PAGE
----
Ancient Coin
Marketplace

IN A NUTSHELL: The ancient coin marketplace is diverse, consisting of a number of different types of dealers, from the tony to the cheap, with risks and rewards for each type.

 

 

 

 

 

 

 

 

 

 

 

Cherronesos hemidrachms, c. 400-350 BC

 

 

 

 

 

 

 

 

 

 

 

 

Sometimes one or two items can shed interesting light on an entire marketplace, as with the above two ancient Greek coins.

Both coins are very similar. Both are common, inexpensive hemidrachms from Cherronesos, Thrace, minted c. 400-350 BC (Sear Greek 1602-1606).

Both coins grade VF (and were graded that way by their respective sellers). Both have slight, nondistracting scratches from circulation, the top coin in front of the lion's head, the bottom coin on the lion's head (the bottom coin also has a small corrosion spot in front of the lion's head).

Both coins have slight corrosion, often euphemistically called porosity or granularity, the bottom coin slightly more than the top, though in neither case is it distracting for a VF coin.

Both coins have similar test cuts on their reverse (the sellers in both cases neglected to mention this in their descriptions, but it's apparent of course from the photos). The test cut in the first coin is slightly less noticeable, tucked in among the pedals of the flower.

Both coins are attractively styled, though the styling of the bottom coin is slightly more aesthetic, if less natural, than the top, with the lion's body curved to match the roundness of the coin.

Both coins suffer a tad from less-than-perfect execution of their designs. With the top coin, there are subtle extraneous lines to the right of the vertical incuse square line, and the flower symbol is rendered a bit too flatly. With the bottom coin, more of a concern, the area around the lion's mouth and nose is muddled.

Both coins have similar flans and fabrics and are also less than perfect in this respect. The top coin is slightly elliptical is shape, while the bottom coin has a slight edge protrusion at 8 o'clock on the obverse.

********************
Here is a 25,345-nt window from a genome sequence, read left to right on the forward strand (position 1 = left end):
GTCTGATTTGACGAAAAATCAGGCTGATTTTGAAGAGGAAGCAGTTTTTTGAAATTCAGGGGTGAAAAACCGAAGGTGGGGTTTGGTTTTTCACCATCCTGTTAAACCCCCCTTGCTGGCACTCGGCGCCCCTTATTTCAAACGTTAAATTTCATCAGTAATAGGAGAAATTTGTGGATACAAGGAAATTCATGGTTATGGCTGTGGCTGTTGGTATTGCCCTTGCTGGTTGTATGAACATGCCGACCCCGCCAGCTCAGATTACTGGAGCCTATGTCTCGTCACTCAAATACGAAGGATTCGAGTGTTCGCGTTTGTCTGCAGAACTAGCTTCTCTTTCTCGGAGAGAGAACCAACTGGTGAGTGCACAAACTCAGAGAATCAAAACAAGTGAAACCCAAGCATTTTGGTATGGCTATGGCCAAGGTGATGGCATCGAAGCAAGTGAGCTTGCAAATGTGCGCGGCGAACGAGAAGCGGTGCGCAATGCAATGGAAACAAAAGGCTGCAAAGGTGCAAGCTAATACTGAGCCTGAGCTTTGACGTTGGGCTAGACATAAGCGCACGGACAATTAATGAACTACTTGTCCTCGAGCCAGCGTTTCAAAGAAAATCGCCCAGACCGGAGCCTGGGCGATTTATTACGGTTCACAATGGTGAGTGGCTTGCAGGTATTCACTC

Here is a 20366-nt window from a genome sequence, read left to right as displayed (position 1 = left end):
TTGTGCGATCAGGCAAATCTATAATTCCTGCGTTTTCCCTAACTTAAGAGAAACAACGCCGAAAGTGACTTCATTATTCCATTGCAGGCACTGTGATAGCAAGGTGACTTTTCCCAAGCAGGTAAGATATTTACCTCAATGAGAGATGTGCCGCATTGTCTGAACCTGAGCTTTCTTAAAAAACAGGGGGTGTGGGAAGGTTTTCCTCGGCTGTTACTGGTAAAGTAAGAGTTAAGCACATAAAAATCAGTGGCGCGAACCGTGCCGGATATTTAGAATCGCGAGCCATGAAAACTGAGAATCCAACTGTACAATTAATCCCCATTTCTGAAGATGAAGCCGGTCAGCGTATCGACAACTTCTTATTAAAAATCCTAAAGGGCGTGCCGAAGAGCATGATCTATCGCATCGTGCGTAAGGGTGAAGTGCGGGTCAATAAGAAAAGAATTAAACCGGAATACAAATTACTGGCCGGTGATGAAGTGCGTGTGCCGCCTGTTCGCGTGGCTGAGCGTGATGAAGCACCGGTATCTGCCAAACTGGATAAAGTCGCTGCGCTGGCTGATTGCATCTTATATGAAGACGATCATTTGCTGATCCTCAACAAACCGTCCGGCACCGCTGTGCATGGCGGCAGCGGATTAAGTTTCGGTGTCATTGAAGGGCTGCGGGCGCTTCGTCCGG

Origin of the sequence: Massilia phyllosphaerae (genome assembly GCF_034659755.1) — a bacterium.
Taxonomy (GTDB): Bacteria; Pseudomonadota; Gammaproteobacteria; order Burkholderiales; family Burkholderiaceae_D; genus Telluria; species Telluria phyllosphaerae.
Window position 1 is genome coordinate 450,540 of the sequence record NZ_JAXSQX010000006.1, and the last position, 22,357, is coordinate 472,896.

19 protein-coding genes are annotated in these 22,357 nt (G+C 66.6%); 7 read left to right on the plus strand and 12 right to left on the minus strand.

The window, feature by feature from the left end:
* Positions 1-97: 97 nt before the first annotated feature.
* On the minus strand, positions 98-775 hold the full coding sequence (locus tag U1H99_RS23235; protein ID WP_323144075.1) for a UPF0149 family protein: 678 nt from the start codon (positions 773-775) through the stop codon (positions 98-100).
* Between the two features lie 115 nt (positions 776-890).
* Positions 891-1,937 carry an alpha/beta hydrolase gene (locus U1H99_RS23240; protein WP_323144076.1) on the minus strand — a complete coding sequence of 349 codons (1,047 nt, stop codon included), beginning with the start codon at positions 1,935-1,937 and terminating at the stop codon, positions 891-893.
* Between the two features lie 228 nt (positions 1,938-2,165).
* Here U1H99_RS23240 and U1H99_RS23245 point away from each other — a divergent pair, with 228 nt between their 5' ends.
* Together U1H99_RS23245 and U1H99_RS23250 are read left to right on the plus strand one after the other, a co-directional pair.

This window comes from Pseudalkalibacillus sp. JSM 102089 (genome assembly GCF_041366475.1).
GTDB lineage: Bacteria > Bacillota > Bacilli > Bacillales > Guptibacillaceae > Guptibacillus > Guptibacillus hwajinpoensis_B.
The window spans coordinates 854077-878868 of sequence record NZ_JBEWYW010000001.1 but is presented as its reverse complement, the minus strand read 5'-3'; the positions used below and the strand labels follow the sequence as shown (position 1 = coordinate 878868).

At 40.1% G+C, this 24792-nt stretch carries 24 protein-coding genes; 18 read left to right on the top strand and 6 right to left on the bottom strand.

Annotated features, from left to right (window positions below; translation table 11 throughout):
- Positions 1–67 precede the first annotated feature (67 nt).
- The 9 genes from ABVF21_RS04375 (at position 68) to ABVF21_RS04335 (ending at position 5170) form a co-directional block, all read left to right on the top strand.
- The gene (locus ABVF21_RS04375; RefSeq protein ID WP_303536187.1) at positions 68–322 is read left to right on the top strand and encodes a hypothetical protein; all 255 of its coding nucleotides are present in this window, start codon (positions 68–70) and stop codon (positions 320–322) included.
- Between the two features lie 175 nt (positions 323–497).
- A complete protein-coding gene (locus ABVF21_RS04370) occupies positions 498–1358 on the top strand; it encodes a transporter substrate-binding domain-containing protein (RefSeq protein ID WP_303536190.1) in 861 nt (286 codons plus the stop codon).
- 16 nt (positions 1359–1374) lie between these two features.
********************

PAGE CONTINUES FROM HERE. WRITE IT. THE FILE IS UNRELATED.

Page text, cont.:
Both coins are well centered for this type, though the bottom coin is slightly better centered than the top.

Both coins are within the correct weight and diameter parameters for these coins, and there's no indication that either coin isn't perfectly authentic.

Both coins sold just days apart, the top coin for $32, the bottom coin for $95. The top coin was sold on eBay by a reputable direct seller who buys coins in volume in Europe. The bottom coin was sold by a top-name auction house, which buys some of its material from direct sellers.

The Marketplace

Before the age of eBay, direct sellers typically didn't sell directly to collectors but only to dealers. Today, through eBay and other online auction sites, you can buy not only from ancient coin wholesalers like this but also from fellow collectors. This type of "disintermediation" -- elimination of the middleman -- isn't of course isn't limited to numismatics. But is has opened up a new world for coin collectors, and new risks and new rewards.

It's typically safer to buy from top-name dealers and auction houses, which almost always have greater expertise with both authenticity (no small concern) and attribution. It's typically less expensive to buy from direct sellers, who are closer to the source. One worthwhile piece of advice is to be more careful with direct sellers unless you have some expertise yourself, and to shop elsewhere if you value dependability above all else, particularly with pricier specimens.

The ancient coin "sweet spot" may be numismatist/dealers who have recently gone out on their own or who otherwise don't have a lot of overhead, are hungry to build a client base and offer attractive pricing, and have the kind of numismatic expertise to provide peace of mind. But, as with all transactions, it still pays to get a lifetime guarantee of authenticity in a case the coin later turns out to be false, which though it's not likely can happen with even the most expert dealers.

The ancient numismatic marketplace is diverse, and it can make sense to buy from different types of sellers, from large and prestigious U.S. and European auction houses and small boutique dealers for whom quality and service are paramount to volume direct sellers, other bargain dealers, and fellow collectors, depending on the coin, the coin type, the coin quality, your level of expertise, your comfort level, your budget, and the particular phase of the moon.

 

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Coin sites:
Coin Collecting: Consumer Protection Guide
Glomming: Coin Connoisseurship
Bogos: Counterfeit Coins
Pre-coins

© 2014 Reid Goldsborough

Note: Any of the items illustrated on these pages that are in my possession are stored off site.